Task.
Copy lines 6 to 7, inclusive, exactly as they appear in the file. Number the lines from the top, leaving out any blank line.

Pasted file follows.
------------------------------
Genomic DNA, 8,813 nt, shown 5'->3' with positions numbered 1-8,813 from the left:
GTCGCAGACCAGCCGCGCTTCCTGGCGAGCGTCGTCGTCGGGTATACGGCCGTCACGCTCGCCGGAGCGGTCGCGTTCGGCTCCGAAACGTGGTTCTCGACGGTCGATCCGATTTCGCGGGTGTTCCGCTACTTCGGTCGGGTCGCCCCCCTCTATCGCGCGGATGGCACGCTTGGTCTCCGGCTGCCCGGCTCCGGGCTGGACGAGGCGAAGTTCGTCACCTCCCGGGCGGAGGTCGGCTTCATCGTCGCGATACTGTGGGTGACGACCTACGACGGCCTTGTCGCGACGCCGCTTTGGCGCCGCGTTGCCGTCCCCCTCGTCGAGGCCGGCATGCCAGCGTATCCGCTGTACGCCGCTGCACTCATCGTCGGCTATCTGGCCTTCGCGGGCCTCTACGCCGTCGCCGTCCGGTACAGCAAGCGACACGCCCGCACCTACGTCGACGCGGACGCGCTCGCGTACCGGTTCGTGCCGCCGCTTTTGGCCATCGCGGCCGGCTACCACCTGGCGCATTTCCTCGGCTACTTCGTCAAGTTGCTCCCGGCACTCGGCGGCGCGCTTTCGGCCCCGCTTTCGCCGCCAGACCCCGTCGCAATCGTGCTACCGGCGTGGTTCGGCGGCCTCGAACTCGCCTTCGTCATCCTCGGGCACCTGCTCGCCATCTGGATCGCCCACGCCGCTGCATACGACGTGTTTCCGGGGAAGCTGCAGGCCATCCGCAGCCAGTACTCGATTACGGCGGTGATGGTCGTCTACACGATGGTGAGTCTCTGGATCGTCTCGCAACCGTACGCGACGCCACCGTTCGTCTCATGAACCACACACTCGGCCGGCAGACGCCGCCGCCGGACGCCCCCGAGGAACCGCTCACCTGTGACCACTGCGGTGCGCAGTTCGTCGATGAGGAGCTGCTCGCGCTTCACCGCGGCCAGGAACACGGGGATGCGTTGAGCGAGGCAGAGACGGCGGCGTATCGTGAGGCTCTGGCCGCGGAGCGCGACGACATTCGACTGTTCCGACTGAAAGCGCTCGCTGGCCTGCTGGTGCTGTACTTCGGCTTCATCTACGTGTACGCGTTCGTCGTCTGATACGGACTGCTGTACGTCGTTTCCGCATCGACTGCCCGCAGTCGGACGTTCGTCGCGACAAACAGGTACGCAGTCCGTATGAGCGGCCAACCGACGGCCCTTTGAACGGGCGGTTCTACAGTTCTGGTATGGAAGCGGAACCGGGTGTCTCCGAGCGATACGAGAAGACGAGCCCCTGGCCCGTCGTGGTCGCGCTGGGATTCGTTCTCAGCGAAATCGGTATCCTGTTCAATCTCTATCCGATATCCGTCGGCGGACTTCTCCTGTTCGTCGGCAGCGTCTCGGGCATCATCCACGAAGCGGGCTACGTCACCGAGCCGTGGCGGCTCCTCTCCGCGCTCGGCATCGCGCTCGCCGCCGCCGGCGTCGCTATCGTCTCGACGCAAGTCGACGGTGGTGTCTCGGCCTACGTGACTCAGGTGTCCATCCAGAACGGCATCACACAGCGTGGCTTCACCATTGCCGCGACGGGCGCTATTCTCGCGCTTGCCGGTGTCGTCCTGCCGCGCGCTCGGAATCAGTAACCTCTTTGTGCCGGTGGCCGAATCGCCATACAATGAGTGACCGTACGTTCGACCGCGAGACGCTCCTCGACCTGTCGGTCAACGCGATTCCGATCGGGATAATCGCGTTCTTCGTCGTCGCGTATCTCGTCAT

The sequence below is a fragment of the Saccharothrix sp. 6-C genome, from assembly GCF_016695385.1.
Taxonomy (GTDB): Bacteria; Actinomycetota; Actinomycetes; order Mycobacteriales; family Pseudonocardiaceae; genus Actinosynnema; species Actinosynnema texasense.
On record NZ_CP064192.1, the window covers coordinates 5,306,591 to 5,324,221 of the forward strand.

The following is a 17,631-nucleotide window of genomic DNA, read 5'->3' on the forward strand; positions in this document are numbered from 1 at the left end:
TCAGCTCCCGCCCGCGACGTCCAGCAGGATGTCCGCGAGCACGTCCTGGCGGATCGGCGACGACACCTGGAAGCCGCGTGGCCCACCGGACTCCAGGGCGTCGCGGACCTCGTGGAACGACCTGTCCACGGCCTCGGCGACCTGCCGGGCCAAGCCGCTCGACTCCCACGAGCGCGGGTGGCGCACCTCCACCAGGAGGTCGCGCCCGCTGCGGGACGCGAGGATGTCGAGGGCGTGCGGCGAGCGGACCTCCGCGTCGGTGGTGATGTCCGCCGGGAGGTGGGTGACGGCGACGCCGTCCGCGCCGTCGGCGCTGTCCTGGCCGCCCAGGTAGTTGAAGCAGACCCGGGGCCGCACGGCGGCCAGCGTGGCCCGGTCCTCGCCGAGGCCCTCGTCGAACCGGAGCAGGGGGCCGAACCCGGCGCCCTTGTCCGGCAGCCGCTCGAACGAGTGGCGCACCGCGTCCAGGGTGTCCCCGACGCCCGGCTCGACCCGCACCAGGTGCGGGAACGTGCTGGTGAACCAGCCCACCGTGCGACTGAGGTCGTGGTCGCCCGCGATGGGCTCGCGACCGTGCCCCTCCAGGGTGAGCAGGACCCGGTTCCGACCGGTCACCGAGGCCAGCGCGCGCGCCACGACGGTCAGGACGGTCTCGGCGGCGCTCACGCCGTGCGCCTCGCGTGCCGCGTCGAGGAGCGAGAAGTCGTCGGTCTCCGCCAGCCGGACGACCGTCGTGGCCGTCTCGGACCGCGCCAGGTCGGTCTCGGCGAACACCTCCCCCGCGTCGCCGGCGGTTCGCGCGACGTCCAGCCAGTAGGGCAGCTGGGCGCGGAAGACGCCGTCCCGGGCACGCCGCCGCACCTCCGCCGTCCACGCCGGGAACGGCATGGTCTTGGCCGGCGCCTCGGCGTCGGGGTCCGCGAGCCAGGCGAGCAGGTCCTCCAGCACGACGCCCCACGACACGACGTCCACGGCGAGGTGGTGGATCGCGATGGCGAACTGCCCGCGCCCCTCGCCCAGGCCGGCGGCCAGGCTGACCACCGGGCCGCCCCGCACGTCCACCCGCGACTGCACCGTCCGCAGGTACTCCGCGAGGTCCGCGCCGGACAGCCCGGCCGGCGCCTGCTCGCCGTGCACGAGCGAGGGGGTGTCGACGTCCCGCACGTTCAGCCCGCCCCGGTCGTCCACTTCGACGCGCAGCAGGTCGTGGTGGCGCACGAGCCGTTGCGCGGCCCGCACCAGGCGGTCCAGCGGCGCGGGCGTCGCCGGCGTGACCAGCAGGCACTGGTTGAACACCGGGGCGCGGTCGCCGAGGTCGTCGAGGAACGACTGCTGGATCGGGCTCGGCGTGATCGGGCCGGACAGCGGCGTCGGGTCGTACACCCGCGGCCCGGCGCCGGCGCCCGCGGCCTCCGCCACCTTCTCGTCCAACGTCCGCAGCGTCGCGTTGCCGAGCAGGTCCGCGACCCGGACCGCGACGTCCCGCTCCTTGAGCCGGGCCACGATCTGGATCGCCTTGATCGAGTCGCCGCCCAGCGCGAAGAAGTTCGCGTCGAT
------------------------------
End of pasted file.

The following is a 17,631-nucleotide window of genomic DNA, read 5'->3' on the forward strand; positions in this document are numbered from 1 at the left end:
TCAGCTCCCGCCCGCGACGTCCAGCAGGATGTCCGCGAGCACGTCCTGGCGGATCGGCGACGACACCTGGAAGCCGCGTGGCCCACCGGACTCCAGGGCGTCGCGGACCTCGTGGAACGACCTGTCCACGGCCTCGGCGACCTGCCGGGCCAAGCCGCTCGACTCCCACGAGCGCGGGTGGCGCACCTCCACCAGGAGGTCGCGCCCGCTGCGGGACGCGAGGATGTCGAGGGCGTGCGGCGAGCGGACCTCCGCGTCGGTGGTGATGTCCGCCGGGAGGTGGGTGACGGCGACGCCGTCCGCGCCGTCGGCGCTGTCCTGGCCGCCCAGGTAGTTGAAGCAGACCCGGGGCCGCACGGCGGCCAGCGTGGCCCGGTCCTCGCCGAGGCCCTCGTCGAACCGGAGCAGGGGGCCGAACCCGGCGCCCTTGTCCGGCAGCCGCTCGAACGAGTGGCGCACCGCGTCCAGGGTGTCCCCGACGCCCGGCTCGACCCGCACCAGGTGCGGGAACGTGCTGGTGAACCAGCCCACCGTGCGACTGAGGTCGTGGTCGCCCGCGATGGGCTCGCGACCGTGCCCCTCCAGGGTGAGCAGGACCCGGTTCCGACCGGTCACCGAGGCCAGCGCGCGCGCCACGACGGTCAGGACGGTCTCGGCGGCGCTCACGCCGTGCGCCTCGCGTGCCGCGTCGAGGAGCGAGAAGTCGTCGGTCTCCGCCAGCCGGACGACCGTCGTGGCCGTCTCGGACCGCGCCAGGTCGGTCTCGGCGAACACCTCCCCCGCGTCGCCGGCGGTTCGCGCGACGTCCAGCCAGTAGGGCAGCTGGGCGCGGAAGACGCCGTCCCGGGCACGCCGCCGCACCTCCGCCGTCCACGCCGGGAACGGCATGGTCTTGGCCGGCGCCTCGGCGTCGGGGTCCGCGAGCCAGGCGAGCAGGTCCTCCAGCACGACGCCCCACGACACGACGTCCACGGCGAGGTGGTGGATCGCGATGGCGAACTGCCCGCGCCCCTCGCCCAGGCCGGCGGCCAGGCTGACCACCGGGCCGCCCCGCACGTCCACCCGCGACTGCACCGTCCGCAGGTACTCCGCGAGGTCCGCGCCGGACAGCCCGGCCGGCGCCTGCTCGCCGTGCACGAGCGAGGGGGTGTCGACGTCCCGCACGTTCAGCCCGCCCCGGTCGTCCACTTCGACGCGCAGCAGGTCGTGGTGGCGCACGAGCCGTTGCGCGGCCCGCACCAGGCGGTCCAGCGGCGCGGGCGTCGCCGGCGTGACCAGCAGGCACTGGTTGAACACCGGGGCGCGGTCGCCGAGGTCGTCGAGGAACGACTGCTGGATCGGGCTCGGCGTGATCGGGCCGGACAGCGGCGTCGGGTCGTACACCCGCGGCCCGGCGCCGGCGCCCGCGGCCTCCGCCACCTTCTCGTCCAACGTCCGCAGCGTCGCGTTGCCGAGCAGGTCCGCGACCCGGACCGCGACGTCCCGCTCCTTGAGCCGGGCCACGATCTGGATCGCCTTGATCGAGTCGCCGCCCAGCGCGAAGAAGTTCGCGTCGAT